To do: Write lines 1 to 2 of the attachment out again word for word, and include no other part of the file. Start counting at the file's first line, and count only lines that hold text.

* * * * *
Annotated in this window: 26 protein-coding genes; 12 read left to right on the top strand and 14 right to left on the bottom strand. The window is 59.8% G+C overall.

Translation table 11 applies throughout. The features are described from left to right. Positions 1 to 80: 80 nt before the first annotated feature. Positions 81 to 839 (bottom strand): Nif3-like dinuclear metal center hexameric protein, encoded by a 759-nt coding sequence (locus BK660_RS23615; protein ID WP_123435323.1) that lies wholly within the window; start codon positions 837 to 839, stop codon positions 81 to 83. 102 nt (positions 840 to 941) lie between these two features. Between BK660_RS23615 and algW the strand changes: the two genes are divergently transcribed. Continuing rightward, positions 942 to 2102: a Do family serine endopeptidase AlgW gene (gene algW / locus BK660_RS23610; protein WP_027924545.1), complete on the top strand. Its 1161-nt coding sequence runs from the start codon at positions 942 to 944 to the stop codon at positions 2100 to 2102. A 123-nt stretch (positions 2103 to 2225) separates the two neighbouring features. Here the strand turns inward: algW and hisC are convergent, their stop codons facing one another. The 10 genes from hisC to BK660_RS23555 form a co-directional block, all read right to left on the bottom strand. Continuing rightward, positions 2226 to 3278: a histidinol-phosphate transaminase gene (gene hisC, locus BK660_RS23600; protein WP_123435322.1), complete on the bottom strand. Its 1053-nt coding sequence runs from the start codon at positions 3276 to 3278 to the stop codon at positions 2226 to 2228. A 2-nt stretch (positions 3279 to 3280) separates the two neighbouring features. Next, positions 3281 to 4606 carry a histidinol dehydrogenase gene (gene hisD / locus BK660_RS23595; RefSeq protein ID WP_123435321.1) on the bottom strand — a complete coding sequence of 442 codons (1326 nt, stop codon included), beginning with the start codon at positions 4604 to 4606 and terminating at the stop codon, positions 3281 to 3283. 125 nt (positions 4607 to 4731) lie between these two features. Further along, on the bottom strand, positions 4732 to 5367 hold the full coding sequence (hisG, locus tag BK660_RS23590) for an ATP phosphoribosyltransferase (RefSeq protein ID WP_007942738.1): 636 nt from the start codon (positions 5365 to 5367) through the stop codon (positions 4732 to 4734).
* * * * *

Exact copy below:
Annotated in this window: 26 protein-coding genes; 12 read left to right on the top strand and 14 right to left on the bottom strand. The window is 59.8% G+C overall.

Translation table 11 applies throughout. The features are described from left to right. Positions 1 to 80: 80 nt before the first annotated feature. Positions 81 to 839 (bottom strand): Nif3-like dinuclear metal center hexameric protein, encoded by a 759-nt coding sequence (locus BK660_RS23615; protein ID WP_123435323.1) that lies wholly within the window; start codon positions 837 to 839, stop codon positions 81 to 83. 102 nt (positions 840 to 941) lie between these two features. Between BK660_RS23615 and algW the strand changes: the two genes are divergently transcribed. Continuing rightward, positions 942 to 2102: a Do family serine endopeptidase AlgW gene (gene algW / locus BK660_RS23610; protein WP_027924545.1), complete on the top strand. Its 1161-nt coding sequence runs from the start codon at positions 942 to 944 to the stop codon at positions 2100 to 2102. A 123-nt stretch (positions 2103 to 2225) separates the two neighbouring features. Here the strand turns inward: algW and hisC are convergent, their stop codons facing one another. The 10 genes from hisC to BK660_RS23555 form a co-directional block, all read right to left on the bottom strand. Continuing rightward, positions 2226 to 3278: a histidinol-phosphate transaminase gene (gene hisC, locus BK660_RS23600; protein WP_123435322.1), complete on the bottom strand. Its 1053-nt coding sequence runs from the start codon at positions 3276 to 3278 to the stop codon at positions 2226 to 2228. A 2-nt stretch (positions 3279 to 3280) separates the two neighbouring features. Next, positions 3281 to 4606 carry a histidinol dehydrogenase gene (gene hisD / locus BK660_RS23595; RefSeq protein ID WP_123435321.1) on the bottom strand — a complete coding sequence of 442 codons (1326 nt, stop codon included), beginning with the start codon at positions 4604 to 4606 and terminating at the stop codon, positions 3281 to 3283. 125 nt (positions 4607 to 4731) lie between these two features. Further along, on the bottom strand, positions 4732 to 5367 hold the full coding sequence (hisG, locus tag BK660_RS23590) for an ATP phosphoribosyltransferase (RefSeq protein ID WP_007942738.1): 636 nt from the start codon (positions 5365 to 5367) through the stop codon (positions 4732 to 4734).